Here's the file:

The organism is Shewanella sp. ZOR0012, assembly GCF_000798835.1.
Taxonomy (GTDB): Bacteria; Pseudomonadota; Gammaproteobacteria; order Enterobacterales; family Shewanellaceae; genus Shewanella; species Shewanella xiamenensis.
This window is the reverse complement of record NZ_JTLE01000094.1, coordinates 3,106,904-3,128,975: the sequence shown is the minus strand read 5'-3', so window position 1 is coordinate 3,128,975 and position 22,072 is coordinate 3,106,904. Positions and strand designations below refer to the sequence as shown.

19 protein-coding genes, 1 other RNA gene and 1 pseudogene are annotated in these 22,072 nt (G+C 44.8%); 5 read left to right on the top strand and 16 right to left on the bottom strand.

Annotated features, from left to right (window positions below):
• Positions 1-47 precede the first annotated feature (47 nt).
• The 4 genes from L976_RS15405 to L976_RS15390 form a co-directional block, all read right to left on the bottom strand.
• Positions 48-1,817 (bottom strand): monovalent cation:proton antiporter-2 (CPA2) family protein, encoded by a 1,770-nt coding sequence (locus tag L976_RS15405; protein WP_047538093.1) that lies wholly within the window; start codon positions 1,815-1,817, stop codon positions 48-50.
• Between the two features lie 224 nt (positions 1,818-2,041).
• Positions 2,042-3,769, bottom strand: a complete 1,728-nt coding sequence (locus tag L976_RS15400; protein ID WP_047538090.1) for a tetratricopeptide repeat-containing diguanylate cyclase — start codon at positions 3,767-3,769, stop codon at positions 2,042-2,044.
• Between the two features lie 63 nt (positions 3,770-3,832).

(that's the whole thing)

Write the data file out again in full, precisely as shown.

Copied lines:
The organism is Shewanella sp. ZOR0012, assembly GCF_000798835.1.
Taxonomy (GTDB): Bacteria; Pseudomonadota; Gammaproteobacteria; order Enterobacterales; family Shewanellaceae; genus Shewanella; species Shewanella xiamenensis.
This window is the reverse complement of record NZ_JTLE01000094.1, coordinates 3,106,904-3,128,975: the sequence shown is the minus strand read 5'-3', so window position 1 is coordinate 3,128,975 and position 22,072 is coordinate 3,106,904. Positions and strand designations below refer to the sequence as shown.

19 protein-coding genes, 1 other RNA gene and 1 pseudogene are annotated in these 22,072 nt (G+C 44.8%); 5 read left to right on the top strand and 16 right to left on the bottom strand.

Annotated features, from left to right (window positions below):
• Positions 1-47 precede the first annotated feature (47 nt).
• The 4 genes from L976_RS15405 to L976_RS15390 form a co-directional block, all read right to left on the bottom strand.
• Positions 48-1,817 (bottom strand): monovalent cation:proton antiporter-2 (CPA2) family protein, encoded by a 1,770-nt coding sequence (locus tag L976_RS15405; protein WP_047538093.1) that lies wholly within the window; start codon positions 1,815-1,817, stop codon positions 48-50.
• Between the two features lie 224 nt (positions 1,818-2,041).
• Positions 2,042-3,769, bottom strand: a complete 1,728-nt coding sequence (locus tag L976_RS15400; protein ID WP_047538090.1) for a tetratricopeptide repeat-containing diguanylate cyclase — start codon at positions 3,767-3,769, stop codon at positions 2,042-2,044.
• Between the two features lie 63 nt (positions 3,770-3,832).